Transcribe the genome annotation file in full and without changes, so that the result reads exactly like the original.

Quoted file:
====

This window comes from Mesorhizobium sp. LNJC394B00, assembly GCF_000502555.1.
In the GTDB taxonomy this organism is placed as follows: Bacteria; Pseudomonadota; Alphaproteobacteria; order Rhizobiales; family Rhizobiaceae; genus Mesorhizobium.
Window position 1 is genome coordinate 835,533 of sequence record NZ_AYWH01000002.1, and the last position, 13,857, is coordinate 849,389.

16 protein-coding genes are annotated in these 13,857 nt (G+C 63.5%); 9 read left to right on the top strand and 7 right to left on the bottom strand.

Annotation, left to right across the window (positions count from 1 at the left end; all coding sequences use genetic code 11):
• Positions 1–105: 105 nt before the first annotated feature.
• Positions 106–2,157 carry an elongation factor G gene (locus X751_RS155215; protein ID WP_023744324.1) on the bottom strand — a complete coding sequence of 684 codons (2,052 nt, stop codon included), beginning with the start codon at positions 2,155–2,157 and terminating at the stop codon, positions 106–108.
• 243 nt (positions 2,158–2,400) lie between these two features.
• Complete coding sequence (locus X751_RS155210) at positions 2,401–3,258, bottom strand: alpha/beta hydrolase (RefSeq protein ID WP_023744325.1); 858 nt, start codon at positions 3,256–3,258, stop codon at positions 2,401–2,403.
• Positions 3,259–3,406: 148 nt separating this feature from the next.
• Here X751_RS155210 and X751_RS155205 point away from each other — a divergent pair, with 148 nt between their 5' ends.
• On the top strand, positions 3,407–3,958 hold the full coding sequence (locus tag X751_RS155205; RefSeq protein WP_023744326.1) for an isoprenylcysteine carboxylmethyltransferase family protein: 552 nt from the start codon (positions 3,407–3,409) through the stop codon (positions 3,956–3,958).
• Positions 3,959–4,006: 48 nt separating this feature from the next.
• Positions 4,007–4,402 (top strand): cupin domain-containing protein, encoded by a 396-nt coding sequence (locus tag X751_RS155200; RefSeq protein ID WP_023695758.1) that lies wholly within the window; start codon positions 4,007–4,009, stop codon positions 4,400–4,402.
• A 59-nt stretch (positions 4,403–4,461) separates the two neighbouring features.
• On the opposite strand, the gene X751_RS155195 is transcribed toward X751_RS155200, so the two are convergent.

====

This window comes from Mesorhizobium sp. LNJC394B00, assembly GCF_000502555.1.
In the GTDB taxonomy this organism is placed as follows: Bacteria; Pseudomonadota; Alphaproteobacteria; order Rhizobiales; family Rhizobiaceae; genus Mesorhizobium.
Window position 1 is genome coordinate 835,533 of sequence record NZ_AYWH01000002.1, and the last position, 13,857, is coordinate 849,389.

16 protein-coding genes are annotated in these 13,857 nt (G+C 63.5%); 9 read left to right on the top strand and 7 right to left on the bottom strand.

Annotation, left to right across the window (positions count from 1 at the left end; all coding sequences use genetic code 11):
• Positions 1–105: 105 nt before the first annotated feature.
• Positions 106–2,157 carry an elongation factor G gene (locus X751_RS155215; protein ID WP_023744324.1) on the bottom strand — a complete coding sequence of 684 codons (2,052 nt, stop codon included), beginning with the start codon at positions 2,155–2,157 and terminating at the stop codon, positions 106–108.
• 243 nt (positions 2,158–2,400) lie between these two features.
• Complete coding sequence (locus X751_RS155210) at positions 2,401–3,258, bottom strand: alpha/beta hydrolase (RefSeq protein ID WP_023744325.1); 858 nt, start codon at positions 3,256–3,258, stop codon at positions 2,401–2,403.
• Positions 3,259–3,406: 148 nt separating this feature from the next.
• Here X751_RS155210 and X751_RS155205 point away from each other — a divergent pair, with 148 nt between their 5' ends.
• On the top strand, positions 3,407–3,958 hold the full coding sequence (locus tag X751_RS155205; RefSeq protein WP_023744326.1) for an isoprenylcysteine carboxylmethyltransferase family protein: 552 nt from the start codon (positions 3,407–3,409) through the stop codon (positions 3,956–3,958).
• Positions 3,959–4,006: 48 nt separating this feature from the next.
• Positions 4,007–4,402 (top strand): cupin domain-containing protein, encoded by a 396-nt coding sequence (locus tag X751_RS155200; RefSeq protein ID WP_023695758.1) that lies wholly within the window; start codon positions 4,007–4,009, stop codon positions 4,400–4,402.
• A 59-nt stretch (positions 4,403–4,461) separates the two neighbouring features.
• On the opposite strand, the gene X751_RS155195 is transcribed toward X751_RS155200, so the two are convergent.